• request a description of the parameters the applet recognizes
• initialize the applet
• destroy the applet
• start the applet's execution
• stop the applet's execution
The Applet class provides default implementations of each of these methods. Those implementations may be overridden as necessary.

Syntax of applet tag:

Syntax ...

Attribute Specifications
• CODE=CDATA (class file)
• CODEBASE=URI (base URI for class files)
• WIDTH=Length (applet width)
• HEIGHT=Length (applet height)
• ARCHIVE=CDATA (archive files)
• OBJECT=CDATA (serialized applet)
• NAME=CDATA (name for inter-applet communication)
• ALT=Text (alternate text)
• ALIGN=[ top | middle | bottom | left | right ] (applet alignment)
• HSPACE=Pixels (horizontal gutter)
• VSPACE=Pixels (vertical gutter)
• common attributes

Awt(abstract window tool kit)

The Abstract Window Toolkit (AWT) supports Graphical User Interface (GUI) programming. AWT features include:
• a rich set of user interface components;
• a robust event-handling model;
• graphics and imaging tools, including shape, color, and font classes;
• layout managers, for flexible window layouts that don't depend on a particular window size or screen resolution;
• data transfer classes, for cut-and-paste through the native platform clipboard.
The AWT is part of the Java Foundation Classes (JFC). For other JFC features


There are many types of events that are generated by your AWT Application. These events are used to make the application more effective and efficient. Generally, there are twelve types of event are used in Java AWT. These are as follows :
1. Action Event
2. Adjustment Event
3. Component Event
4. Container Event
5. Focus Event
6. Input Event
7. Item Event
8. Key Event
9. Mouse Event
10. Paint Event
11. Text Event
12. Window Event

Controls are components that allow a user to interact with your application. The awt supports the following types of controls:

Push buttons
Check boxes
Choice lists
Scroll bars
Text components
These controls are subclasses of component.

To add components to a Frame instance, you need to specify the type of component layout scheme to be used. A Layout Manager is used to specify to a container how components within that container should be arranged. Some of the layout given below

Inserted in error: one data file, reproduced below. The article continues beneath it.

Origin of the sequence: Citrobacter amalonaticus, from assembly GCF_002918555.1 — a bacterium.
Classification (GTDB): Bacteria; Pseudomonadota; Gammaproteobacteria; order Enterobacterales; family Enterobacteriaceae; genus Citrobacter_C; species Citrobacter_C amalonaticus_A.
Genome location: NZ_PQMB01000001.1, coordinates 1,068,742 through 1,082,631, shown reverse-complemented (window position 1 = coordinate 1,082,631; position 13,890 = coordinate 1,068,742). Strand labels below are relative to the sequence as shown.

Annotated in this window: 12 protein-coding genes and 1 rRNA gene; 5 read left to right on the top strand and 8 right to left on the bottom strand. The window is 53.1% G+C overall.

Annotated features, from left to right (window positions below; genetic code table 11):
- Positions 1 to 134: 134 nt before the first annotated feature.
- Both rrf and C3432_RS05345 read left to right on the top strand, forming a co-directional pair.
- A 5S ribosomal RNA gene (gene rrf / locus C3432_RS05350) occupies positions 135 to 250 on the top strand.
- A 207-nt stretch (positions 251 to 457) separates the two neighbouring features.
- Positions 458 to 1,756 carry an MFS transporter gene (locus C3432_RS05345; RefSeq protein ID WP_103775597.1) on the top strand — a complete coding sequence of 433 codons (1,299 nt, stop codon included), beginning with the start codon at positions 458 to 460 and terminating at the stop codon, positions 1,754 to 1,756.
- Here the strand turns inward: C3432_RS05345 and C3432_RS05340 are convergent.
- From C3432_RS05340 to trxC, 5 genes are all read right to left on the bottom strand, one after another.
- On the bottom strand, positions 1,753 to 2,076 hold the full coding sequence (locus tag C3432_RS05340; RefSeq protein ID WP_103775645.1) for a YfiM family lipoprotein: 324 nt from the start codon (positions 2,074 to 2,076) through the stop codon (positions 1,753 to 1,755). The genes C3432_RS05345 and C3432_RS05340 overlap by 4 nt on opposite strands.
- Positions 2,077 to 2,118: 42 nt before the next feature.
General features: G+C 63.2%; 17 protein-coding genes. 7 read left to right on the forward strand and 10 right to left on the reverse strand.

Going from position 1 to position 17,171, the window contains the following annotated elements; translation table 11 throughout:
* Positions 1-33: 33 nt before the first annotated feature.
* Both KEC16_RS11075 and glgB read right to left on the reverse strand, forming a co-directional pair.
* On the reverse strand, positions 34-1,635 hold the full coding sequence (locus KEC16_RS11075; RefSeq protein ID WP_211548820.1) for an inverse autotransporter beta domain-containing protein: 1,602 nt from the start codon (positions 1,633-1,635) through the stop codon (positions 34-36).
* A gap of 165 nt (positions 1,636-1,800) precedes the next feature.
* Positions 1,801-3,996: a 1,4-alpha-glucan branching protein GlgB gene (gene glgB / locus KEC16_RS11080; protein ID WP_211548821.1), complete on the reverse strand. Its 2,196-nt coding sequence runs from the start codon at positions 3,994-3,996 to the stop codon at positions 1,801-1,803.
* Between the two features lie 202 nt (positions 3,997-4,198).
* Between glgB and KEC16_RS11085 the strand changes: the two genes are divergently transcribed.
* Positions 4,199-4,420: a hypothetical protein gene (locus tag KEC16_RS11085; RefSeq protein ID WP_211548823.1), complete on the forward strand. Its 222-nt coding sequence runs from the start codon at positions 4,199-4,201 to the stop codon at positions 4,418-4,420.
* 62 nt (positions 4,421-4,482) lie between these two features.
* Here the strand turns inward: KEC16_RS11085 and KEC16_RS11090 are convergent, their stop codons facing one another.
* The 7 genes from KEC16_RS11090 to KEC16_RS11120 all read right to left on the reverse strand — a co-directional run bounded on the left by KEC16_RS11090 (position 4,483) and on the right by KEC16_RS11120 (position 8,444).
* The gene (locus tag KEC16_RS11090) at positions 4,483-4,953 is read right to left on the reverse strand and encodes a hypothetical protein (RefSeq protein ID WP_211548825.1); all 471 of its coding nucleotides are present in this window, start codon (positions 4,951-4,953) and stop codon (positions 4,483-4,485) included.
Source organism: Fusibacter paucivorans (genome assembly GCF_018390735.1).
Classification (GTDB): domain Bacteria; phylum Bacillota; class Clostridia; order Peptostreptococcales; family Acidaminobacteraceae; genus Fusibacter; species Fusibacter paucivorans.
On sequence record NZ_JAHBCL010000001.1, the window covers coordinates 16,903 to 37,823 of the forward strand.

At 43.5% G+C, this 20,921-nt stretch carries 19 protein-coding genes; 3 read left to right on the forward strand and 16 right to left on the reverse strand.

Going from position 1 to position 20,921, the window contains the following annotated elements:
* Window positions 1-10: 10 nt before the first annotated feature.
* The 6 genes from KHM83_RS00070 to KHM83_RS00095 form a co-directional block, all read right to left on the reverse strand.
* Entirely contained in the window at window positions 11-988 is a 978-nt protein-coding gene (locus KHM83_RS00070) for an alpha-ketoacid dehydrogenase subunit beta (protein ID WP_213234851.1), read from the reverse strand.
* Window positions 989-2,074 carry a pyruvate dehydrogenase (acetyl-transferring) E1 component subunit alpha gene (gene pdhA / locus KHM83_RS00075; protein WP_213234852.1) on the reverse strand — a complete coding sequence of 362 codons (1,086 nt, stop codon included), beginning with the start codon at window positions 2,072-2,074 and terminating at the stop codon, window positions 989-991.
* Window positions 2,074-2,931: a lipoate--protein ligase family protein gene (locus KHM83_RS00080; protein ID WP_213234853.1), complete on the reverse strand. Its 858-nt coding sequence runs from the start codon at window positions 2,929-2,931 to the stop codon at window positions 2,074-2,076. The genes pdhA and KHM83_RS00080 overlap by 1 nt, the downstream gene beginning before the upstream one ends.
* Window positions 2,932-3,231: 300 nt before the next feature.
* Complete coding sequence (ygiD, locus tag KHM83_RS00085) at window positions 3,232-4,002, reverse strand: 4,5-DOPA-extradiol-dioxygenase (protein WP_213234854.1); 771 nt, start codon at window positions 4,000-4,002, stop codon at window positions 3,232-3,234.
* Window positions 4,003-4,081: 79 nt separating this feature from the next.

Flow layouts
Border layouts
Grid layouts
Card layouts

Applets classes:
Applets have the file extension "class".
Example - "sampleapplet.class". Some applets consist of more than just a class file. Other files are often needed for the applet to run successfully, such as JPG or GIF images used in the applet.

Before embedding an applet on your page you need to upload all the required files to your host server.

When inserting an applet in your web page you will need to save the applet on your host server as well as the HTML web page that the applet is embedded in. When your page is loaded by any visitor to your site the applet will be loaded and inserted on the page where you had embedded it. Applets have the file extension "class".
Example - "sampleapplet.class". Some applets consist of more than just a class file. Other files are often needed for the applet to run successfully, such as JPG or GIF images used in the applet.

Before embedding an applet on your page you need to upload all the required files to your host server.

When inserting an applet in your web page you will need to save the applet on your host server as well as the HTML web page that the applet is embedded in. When your page is loaded by any visitor to your site the applet will be loaded and inserted on the page where you had embedded it.


Jdbc concepts
Establishing a connection:
First, you need to establish a connection with the DBMS you want to use. Typically, a JDBC application connects to a target data source using one of two mechanisms:
• Driver Manager: This fully implemented class requires an application to load a specific driver, using a hardcoded URL. As part of its initialization, the DriverManager class attempts to load the driver classes referenced in the jdbc.drivers system property. This allows you to customize the JDBC Drivers used by your applications.

• Data Source: This interface is preferred over Driver Manager because it allows details about the underlying data source to be transparent to your application. A Data Source object's properties are set so that it represents a particular data source.

Establishing a connection involves two steps: Loading the driver, and making the connection.
Loading the Driver
Loading the driver you want to use is very simple. It involves just one line of code in your program. To use the Java DB driver, add the following line of code: